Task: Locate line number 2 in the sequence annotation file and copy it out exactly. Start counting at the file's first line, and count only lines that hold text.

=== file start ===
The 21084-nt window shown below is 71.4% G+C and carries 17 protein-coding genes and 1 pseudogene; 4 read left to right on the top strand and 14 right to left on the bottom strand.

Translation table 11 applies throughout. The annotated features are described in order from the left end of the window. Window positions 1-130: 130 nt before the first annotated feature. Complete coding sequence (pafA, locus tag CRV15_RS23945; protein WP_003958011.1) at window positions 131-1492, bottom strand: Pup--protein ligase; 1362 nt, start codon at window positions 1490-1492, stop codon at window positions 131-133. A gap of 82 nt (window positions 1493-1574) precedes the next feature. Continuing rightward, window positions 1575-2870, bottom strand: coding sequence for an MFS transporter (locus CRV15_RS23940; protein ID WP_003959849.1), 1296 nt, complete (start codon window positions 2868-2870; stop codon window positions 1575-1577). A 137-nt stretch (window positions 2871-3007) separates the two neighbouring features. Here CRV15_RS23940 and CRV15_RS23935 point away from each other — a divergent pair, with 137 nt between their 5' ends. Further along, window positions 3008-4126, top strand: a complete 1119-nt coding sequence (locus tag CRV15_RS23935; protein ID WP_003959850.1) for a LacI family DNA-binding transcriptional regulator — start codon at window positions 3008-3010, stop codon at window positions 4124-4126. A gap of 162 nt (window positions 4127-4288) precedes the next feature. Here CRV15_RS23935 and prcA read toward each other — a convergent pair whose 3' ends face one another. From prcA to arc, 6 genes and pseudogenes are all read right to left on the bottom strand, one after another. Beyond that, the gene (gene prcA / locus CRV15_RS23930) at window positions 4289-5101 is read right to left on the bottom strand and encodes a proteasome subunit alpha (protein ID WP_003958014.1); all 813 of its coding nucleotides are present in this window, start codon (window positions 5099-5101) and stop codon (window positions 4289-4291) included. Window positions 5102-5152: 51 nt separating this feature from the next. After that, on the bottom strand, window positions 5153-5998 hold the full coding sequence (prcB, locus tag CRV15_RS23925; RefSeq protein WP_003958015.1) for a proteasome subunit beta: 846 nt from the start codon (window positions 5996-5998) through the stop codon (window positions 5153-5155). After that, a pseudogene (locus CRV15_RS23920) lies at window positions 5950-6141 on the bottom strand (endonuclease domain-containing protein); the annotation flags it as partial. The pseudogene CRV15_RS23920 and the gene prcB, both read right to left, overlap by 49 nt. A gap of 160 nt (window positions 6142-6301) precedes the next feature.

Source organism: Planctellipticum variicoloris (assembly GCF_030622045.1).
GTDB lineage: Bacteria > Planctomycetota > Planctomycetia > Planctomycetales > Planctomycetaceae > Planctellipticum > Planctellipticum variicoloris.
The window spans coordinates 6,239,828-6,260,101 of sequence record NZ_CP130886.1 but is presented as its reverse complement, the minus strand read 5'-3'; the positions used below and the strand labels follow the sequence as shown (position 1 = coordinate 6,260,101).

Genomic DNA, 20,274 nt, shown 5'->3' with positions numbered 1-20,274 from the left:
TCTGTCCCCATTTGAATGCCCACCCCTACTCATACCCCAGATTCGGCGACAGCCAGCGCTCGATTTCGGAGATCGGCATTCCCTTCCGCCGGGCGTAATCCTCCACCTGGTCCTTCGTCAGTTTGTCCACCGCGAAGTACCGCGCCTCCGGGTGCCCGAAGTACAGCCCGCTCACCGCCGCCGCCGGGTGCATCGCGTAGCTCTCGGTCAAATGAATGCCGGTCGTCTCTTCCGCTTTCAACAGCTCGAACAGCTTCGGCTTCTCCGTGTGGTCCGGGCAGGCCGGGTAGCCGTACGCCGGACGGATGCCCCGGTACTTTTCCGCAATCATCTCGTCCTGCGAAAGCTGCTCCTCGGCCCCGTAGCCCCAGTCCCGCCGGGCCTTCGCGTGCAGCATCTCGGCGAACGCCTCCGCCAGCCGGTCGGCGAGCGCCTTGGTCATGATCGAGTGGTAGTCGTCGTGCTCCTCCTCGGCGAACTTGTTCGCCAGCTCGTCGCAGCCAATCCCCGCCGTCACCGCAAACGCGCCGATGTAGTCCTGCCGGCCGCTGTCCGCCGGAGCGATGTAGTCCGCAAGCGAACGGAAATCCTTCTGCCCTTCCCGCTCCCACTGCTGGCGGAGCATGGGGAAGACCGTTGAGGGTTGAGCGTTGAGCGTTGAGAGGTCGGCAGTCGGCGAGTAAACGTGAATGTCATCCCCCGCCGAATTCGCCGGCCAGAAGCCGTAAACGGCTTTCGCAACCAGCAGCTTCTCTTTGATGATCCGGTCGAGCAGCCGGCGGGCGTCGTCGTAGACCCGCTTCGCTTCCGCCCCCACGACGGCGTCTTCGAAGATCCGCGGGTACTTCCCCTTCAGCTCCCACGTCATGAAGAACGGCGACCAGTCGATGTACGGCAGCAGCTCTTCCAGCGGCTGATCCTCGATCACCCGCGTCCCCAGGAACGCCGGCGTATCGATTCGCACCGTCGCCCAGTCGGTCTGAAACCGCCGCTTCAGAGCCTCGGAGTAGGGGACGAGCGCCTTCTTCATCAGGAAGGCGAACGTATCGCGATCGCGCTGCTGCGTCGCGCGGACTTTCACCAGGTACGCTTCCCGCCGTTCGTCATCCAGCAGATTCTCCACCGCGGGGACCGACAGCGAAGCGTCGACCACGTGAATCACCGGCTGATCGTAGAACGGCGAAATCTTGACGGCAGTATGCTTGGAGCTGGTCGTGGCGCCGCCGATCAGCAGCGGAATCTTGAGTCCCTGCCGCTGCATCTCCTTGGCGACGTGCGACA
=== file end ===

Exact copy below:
Translation table 11 applies throughout. The annotated features are described in order from the left end of the window. Window positions 1-130: 130 nt before the first annotated feature. Complete coding sequence (pafA, locus tag CRV15_RS23945; protein WP_003958011.1) at window positions 131-1492, bottom strand: Pup--protein ligase; 1362 nt, start codon at window positions 1490-1492, stop codon at window positions 131-133. A gap of 82 nt (window positions 1493-1574) precedes the next feature. Continuing rightward, window positions 1575-2870, bottom strand: coding sequence for an MFS transporter (locus CRV15_RS23940; protein ID WP_003959849.1), 1296 nt, complete (start codon window positions 2868-2870; stop codon window positions 1575-1577). A 137-nt stretch (window positions 2871-3007) separates the two neighbouring features. Here CRV15_RS23940 and CRV15_RS23935 point away from each other — a divergent pair, with 137 nt between their 5' ends. Further along, window positions 3008-4126, top strand: a complete 1119-nt coding sequence (locus tag CRV15_RS23935; protein ID WP_003959850.1) for a LacI family DNA-binding transcriptional regulator — start codon at window positions 3008-3010, stop codon at window positions 4124-4126. A gap of 162 nt (window positions 4127-4288) precedes the next feature. Here CRV15_RS23935 and prcA read toward each other — a convergent pair whose 3' ends face one another. From prcA to arc, 6 genes and pseudogenes are all read right to left on the bottom strand, one after another. Beyond that, the gene (gene prcA / locus CRV15_RS23930) at window positions 4289-5101 is read right to left on the bottom strand and encodes a proteasome subunit alpha (protein ID WP_003958014.1); all 813 of its coding nucleotides are present in this window, start codon (window positions 5099-5101) and stop codon (window positions 4289-4291) included. Window positions 5102-5152: 51 nt separating this feature from the next. After that, on the bottom strand, window positions 5153-5998 hold the full coding sequence (prcB, locus tag CRV15_RS23925; RefSeq protein WP_003958015.1) for a proteasome subunit beta: 846 nt from the start codon (window positions 5996-5998) through the stop codon (window positions 5153-5155). After that, a pseudogene (locus CRV15_RS23920) lies at window positions 5950-6141 on the bottom strand (endonuclease domain-containing protein); the annotation flags it as partial. The pseudogene CRV15_RS23920 and the gene prcB, both read right to left, overlap by 49 nt. A gap of 160 nt (window positions 6142-6301) precedes the next feature.